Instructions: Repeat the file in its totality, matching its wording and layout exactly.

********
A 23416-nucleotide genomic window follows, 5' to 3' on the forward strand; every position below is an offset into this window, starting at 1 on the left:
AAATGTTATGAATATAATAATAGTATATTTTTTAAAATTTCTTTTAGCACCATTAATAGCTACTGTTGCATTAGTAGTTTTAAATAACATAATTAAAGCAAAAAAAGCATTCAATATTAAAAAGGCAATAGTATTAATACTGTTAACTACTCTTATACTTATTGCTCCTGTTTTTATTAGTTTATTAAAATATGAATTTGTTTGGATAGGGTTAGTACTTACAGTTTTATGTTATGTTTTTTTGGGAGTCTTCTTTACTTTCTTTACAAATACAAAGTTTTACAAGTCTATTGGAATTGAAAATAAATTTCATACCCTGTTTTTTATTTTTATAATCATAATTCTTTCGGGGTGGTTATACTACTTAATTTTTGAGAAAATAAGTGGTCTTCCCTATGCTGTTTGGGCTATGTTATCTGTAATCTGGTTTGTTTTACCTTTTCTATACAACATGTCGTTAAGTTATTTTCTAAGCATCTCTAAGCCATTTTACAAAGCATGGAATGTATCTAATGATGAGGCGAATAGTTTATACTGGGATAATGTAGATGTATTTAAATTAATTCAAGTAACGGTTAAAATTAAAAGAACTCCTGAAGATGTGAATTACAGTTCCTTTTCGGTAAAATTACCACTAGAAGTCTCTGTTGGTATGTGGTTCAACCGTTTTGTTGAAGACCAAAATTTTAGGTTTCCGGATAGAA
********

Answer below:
A 23416-nucleotide genomic window follows, 5' to 3' on the forward strand; every position below is an offset into this window, starting at 1 on the left:
AAATGTTATGAATATAATAATAGTATATTTTTTAAAATTTCTTTTAGCACCATTAATAGCTACTGTTGCATTAGTAGTTTTAAATAACATAATTAAAGCAAAAAAAGCATTCAATATTAAAAAGGCAATAGTATTAATACTGTTAACTACTCTTATACTTATTGCTCCTGTTTTTATTAGTTTATTAAAATATGAATTTGTTTGGATAGGGTTAGTACTTACAGTTTTATGTTATGTTTTTTTGGGAGTCTTCTTTACTTTCTTTACAAATACAAAGTTTTACAAGTCTATTGGAATTGAAAATAAATTTCATACCCTGTTTTTTATTTTTATAATCATAATTCTTTCGGGGTGGTTATACTACTTAATTTTTGAGAAAATAAGTGGTCTTCCCTATGCTGTTTGGGCTATGTTATCTGTAATCTGGTTTGTTTTACCTTTTCTATACAACATGTCGTTAAGTTATTTTCTAAGCATCTCTAAGCCATTTTACAAAGCATGGAATGTATCTAATGATGAGGCGAATAGTTTATACTGGGATAATGTAGATGTATTTAAATTAATTCAAGTAACGGTTAAAATTAAAAGAACTCCTGAAGATGTGAATTACAGTTCCTTTTCGGTAAAATTACCACTAGAAGTCTCTGTTGGTATGTGGTTCAACCGTTTTGTTGAAGACCAAAATTTTAGGTTTCCGGATAGAA